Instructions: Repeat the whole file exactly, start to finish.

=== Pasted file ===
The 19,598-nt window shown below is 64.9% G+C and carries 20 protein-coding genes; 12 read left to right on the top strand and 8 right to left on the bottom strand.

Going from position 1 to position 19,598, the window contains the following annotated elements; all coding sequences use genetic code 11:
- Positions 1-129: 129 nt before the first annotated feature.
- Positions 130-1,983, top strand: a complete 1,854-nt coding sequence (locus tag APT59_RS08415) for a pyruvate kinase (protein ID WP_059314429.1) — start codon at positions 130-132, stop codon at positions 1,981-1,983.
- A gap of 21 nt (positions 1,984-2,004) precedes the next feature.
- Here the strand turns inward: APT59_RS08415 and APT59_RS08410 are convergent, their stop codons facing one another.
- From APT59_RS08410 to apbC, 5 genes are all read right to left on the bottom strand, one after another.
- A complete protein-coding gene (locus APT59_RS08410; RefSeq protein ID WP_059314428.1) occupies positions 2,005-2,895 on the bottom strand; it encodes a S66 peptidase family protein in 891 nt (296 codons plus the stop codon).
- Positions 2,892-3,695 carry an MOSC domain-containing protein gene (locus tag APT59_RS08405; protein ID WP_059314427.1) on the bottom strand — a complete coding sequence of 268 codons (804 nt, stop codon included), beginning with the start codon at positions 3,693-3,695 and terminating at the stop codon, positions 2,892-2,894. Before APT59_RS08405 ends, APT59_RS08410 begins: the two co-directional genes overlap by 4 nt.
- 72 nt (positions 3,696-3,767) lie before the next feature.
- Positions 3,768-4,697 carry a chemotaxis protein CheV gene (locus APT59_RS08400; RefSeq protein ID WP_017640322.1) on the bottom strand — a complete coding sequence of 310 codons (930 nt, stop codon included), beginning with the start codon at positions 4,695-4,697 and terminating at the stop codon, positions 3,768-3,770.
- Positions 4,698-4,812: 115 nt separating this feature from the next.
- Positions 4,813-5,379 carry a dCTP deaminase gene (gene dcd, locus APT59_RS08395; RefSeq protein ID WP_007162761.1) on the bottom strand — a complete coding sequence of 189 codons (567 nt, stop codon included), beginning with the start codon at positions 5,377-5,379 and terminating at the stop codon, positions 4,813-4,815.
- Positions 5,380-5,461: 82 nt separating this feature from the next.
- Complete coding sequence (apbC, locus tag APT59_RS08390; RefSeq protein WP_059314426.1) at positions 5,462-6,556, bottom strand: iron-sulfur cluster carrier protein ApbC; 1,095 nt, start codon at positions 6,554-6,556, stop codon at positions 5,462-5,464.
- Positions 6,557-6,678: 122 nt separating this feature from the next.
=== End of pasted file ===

The 19,598-nt window shown below is 64.9% G+C and carries 20 protein-coding genes; 12 read left to right on the top strand and 8 right to left on the bottom strand.

Going from position 1 to position 19,598, the window contains the following annotated elements; all coding sequences use genetic code 11:
- Positions 1-129: 129 nt before the first annotated feature.
- Positions 130-1,983, top strand: a complete 1,854-nt coding sequence (locus tag APT59_RS08415) for a pyruvate kinase (protein ID WP_059314429.1) — start codon at positions 130-132, stop codon at positions 1,981-1,983.
- A gap of 21 nt (positions 1,984-2,004) precedes the next feature.
- Here the strand turns inward: APT59_RS08415 and APT59_RS08410 are convergent, their stop codons facing one another.
- From APT59_RS08410 to apbC, 5 genes are all read right to left on the bottom strand, one after another.
- A complete protein-coding gene (locus APT59_RS08410; RefSeq protein ID WP_059314428.1) occupies positions 2,005-2,895 on the bottom strand; it encodes a S66 peptidase family protein in 891 nt (296 codons plus the stop codon).
- Positions 2,892-3,695 carry an MOSC domain-containing protein gene (locus tag APT59_RS08405; protein ID WP_059314427.1) on the bottom strand — a complete coding sequence of 268 codons (804 nt, stop codon included), beginning with the start codon at positions 3,693-3,695 and terminating at the stop codon, positions 2,892-2,894. Before APT59_RS08405 ends, APT59_RS08410 begins: the two co-directional genes overlap by 4 nt.
- 72 nt (positions 3,696-3,767) lie before the next feature.
- Positions 3,768-4,697 carry a chemotaxis protein CheV gene (locus APT59_RS08400; RefSeq protein ID WP_017640322.1) on the bottom strand — a complete coding sequence of 310 codons (930 nt, stop codon included), beginning with the start codon at positions 4,695-4,697 and terminating at the stop codon, positions 3,768-3,770.
- Positions 4,698-4,812: 115 nt separating this feature from the next.
- Positions 4,813-5,379 carry a dCTP deaminase gene (gene dcd, locus APT59_RS08395; RefSeq protein ID WP_007162761.1) on the bottom strand — a complete coding sequence of 189 codons (567 nt, stop codon included), beginning with the start codon at positions 5,377-5,379 and terminating at the stop codon, positions 4,813-4,815.
- Positions 5,380-5,461: 82 nt separating this feature from the next.
- Complete coding sequence (apbC, locus tag APT59_RS08390; RefSeq protein WP_059314426.1) at positions 5,462-6,556, bottom strand: iron-sulfur cluster carrier protein ApbC; 1,095 nt, start codon at positions 6,554-6,556, stop codon at positions 5,462-5,464.
- Positions 6,557-6,678: 122 nt separating this feature from the next.